DrDiettrch - totally agree with you on the gate capacity issue. Most of my power FET work over the years has been switch mode power supply design / development. The trick here is to pick a FET with a high enough current rating to do the job, but not too much over, as per your comments, the gate capacity being higher with larger FETS. Most of my time in selecting FETs for a particular task was doing the trade off between current rating, RDS on figure, and gate capacity / gate charge figure. Miller effect can also have big effect on rise-time. (Drain to gate capacity). The numbers can all change with voltage rating - the higher this is, the harder to get a good compromise on RDS on and gate charge / capacity, so voltage rating should not be higher than needed.
Once a suitable device is chosen, hit the gate as hard as you can to turn it on quickly, pass through the linear region as fast as possible and fully saturate when on. The RDS figure can vary significantly over the range of drive levels.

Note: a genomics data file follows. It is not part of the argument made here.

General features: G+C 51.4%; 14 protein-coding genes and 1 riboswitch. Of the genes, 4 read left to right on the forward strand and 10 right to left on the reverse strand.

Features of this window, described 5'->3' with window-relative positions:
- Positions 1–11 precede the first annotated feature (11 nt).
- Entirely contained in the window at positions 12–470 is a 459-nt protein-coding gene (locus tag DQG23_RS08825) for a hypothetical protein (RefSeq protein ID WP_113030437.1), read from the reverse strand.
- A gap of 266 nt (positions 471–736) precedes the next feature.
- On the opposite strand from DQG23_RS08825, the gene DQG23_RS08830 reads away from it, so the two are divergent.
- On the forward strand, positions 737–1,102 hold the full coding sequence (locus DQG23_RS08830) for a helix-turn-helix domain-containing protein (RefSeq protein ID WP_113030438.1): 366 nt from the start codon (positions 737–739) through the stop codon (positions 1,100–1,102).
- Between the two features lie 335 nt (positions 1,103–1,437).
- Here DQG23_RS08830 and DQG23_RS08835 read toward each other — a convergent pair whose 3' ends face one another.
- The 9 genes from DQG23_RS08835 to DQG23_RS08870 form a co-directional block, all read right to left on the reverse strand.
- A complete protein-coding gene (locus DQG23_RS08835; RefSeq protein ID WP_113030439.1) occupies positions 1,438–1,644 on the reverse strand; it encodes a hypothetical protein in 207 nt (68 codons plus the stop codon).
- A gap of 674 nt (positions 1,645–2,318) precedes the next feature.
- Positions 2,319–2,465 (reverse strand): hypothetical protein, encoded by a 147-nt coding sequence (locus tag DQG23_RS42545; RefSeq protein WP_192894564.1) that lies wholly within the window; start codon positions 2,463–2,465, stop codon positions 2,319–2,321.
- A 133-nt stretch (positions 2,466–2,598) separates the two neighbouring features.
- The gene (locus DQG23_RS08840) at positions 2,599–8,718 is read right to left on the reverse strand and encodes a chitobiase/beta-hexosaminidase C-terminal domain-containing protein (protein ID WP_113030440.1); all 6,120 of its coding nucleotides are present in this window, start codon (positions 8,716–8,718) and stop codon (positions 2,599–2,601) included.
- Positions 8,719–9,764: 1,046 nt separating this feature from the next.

To turn on fully and fast you need current as well as voltage. A good driver for switch mode use would typically have 2 - 4 amps available.
Having said all that FETs have come a long way over the last 5 years or so. Very high current FETs (50amp class) now have gate capacities and charge figures that are very low compared to early offerings. Typical (non-isolated) switch mode efficiencies can be around 98% - 20 years ago when I first started working with these things around 90% was considered good.
Whatever is good for switch mode operation should also be good for PWM, but probably not quite as critical as frequencies are generally lower. At very high frequencies rise and fall times can become a significant part of the total cycle time, lowering efficiency.
Any how that's my 2 cents worth.